“Must everything have a purpose?” The Rani retorts, “Must a star have a purpose? Must a pretty sparkler have a purpose other than to emit light? Must a beautiful stone have a purpose?”

And later, when Rusty discovers another face to the beautiful princess, he protests:

“No! You can’t be two people! Not at the same time.”
“We are all two people—all the time,” the Princess responds.

Rusty and the Magic Mountain has all the wisdom and innocence that one would expect from it. The illustrations are good and well place, capturing much of the essence and mystery of the book. However, whether it will find favour in the bookshelves of today’s tweens and teens is something only time will tell.

Review Year: 
2017
Review thumbnail: 
Reviewer Profile Note: 

Anandam Ravi is a corporate learning designer by profession and a writer at heart. She finds inspiration in lost keys, kitchen debacles, the world around and her children.

Book1: 

Rusty and the Magic Mountain

28150762.jpg
Rusty and the Magic Mountain
Author:
Ruskin Bond
Illustrator:
Archana Sreenivasan
120 pages
English
Rs 299.00
ISBN: 978-0143333579
Story Rating: 
4
Illustrations Rating: 
4
Language Rating: 
4
Design Rating: 
4
Overall Rating: 
8

Once There Was a King and Other Stories

Reviewer: 
Nandini Nayar
Review content: 

Stories by Rabindranth Tagore have about them an indefinable charm because of how they effectively recreate a bygone era. New translations of these stories continue to entertain and educate every generation of young readers.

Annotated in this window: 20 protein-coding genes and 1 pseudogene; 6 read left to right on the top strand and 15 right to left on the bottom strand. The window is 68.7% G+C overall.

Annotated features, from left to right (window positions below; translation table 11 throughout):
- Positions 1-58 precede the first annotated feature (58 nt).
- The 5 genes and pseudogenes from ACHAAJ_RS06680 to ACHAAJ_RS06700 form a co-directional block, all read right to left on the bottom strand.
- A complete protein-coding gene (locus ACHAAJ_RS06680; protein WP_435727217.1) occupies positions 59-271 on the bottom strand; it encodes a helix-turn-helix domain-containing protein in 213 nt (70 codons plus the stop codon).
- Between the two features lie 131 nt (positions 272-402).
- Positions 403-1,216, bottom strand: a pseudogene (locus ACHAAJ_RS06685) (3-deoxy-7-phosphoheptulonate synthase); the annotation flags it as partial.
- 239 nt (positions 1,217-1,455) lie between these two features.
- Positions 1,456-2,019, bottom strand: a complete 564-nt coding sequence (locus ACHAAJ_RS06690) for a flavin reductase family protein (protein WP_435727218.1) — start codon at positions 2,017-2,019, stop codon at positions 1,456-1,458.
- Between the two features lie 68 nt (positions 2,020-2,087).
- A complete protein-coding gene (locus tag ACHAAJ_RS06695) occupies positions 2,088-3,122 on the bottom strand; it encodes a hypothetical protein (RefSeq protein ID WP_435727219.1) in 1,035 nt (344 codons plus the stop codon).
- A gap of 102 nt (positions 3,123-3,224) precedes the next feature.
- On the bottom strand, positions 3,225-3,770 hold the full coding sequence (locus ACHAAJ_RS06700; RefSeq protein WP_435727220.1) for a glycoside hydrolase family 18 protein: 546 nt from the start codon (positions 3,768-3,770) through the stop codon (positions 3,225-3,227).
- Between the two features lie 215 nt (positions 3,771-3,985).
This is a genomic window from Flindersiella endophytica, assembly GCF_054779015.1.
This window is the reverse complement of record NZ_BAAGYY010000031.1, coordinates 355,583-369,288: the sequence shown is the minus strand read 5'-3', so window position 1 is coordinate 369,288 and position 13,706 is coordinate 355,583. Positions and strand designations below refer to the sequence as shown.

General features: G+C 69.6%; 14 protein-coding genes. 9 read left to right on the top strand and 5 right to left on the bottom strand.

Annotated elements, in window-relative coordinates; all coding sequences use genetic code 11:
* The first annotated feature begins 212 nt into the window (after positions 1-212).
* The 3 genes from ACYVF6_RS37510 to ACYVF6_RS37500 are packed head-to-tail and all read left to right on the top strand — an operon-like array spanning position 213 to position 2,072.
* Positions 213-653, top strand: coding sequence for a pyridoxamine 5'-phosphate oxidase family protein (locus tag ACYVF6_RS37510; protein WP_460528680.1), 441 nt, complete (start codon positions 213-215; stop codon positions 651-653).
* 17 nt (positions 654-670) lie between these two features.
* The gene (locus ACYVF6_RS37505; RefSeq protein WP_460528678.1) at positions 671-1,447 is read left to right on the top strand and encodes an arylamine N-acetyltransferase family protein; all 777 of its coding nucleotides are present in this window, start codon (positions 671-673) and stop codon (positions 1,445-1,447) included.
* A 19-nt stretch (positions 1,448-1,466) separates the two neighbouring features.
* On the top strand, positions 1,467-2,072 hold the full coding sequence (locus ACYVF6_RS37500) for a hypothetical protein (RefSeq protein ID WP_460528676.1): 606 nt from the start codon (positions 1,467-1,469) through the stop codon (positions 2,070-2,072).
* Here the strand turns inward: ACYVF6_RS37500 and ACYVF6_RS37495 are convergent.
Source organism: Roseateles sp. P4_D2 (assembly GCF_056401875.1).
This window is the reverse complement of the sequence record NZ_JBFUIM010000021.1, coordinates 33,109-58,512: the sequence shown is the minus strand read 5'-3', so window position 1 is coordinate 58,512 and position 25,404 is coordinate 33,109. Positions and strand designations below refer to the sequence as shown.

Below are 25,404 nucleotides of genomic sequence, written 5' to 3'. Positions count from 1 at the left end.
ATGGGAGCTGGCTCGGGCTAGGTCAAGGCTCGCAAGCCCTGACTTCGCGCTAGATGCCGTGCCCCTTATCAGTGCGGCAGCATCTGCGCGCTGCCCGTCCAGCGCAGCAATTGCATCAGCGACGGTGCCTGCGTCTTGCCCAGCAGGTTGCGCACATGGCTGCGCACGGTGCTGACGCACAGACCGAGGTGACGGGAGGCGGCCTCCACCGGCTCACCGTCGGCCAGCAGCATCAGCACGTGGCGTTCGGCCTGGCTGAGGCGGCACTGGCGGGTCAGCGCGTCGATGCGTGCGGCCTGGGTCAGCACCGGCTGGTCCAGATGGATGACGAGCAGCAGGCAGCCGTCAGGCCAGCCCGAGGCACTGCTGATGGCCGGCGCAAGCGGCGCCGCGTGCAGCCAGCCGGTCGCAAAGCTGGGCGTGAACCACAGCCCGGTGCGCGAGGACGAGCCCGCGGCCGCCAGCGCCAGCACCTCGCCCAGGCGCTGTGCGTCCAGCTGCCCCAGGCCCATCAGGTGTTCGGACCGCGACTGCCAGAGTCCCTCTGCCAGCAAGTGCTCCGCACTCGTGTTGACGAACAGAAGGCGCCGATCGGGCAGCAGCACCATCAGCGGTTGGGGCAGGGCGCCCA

Once There Was a King and Other Stories is a collection of eight stories by Tagore, translated and retold by Aniruddha Mukherjee and Mamta Nainy. ‘Kabuliwallah’, which I recall reading both in English and Hindi, is an all-time favourite of mine. The story highlights shared human experiences. What is interesting is that Tagore chooses to focus on the bond that the fathers share with their children to do so. The Kabuliwallah is a part of little Mini’s childhood, but when he is arrested and taken away, she forgets him. She lives on in his mind, for him forever a little girl sharing a secret joke with him. When he comes to meet her after his release from prison, he is shocked to realise that in the time that has passed the little girl from his memories has grown into a young woman who is now getting married. He reflects, then, on how the passage of time would have changed the little girl he left back home.

‘Holiday’ is a sentimental story of a naughty boy named Fatik who is sent to live with his uncle but longs for the holidays when he can go home. His attempt to run away goes horribly wrong, and Fatik falls ill. His mother is sent for and when she comes, a now delirious Fatik, tells her that he can go home. ‘Good Riddance’ is another story that highlights the angst suffered by children who feel unwanted. In this case it is the orphan Nilkanta who is first adopted and made much of by Kiran, a young woman recovering from an illness, only to be forgotten when she has other things to occupy her. Both Fatik and Nilkanta are neglected by the adults who are supposed to be responsible for them, and Tagore subtly highlights the impact of this rejection. ‘Missus’ is a story in the same vein, where Ashu is ridiculed for playing with his sister and her dolls. In all these cases it is the adult who lets down the child, resulting in a traumatic experience for the latter.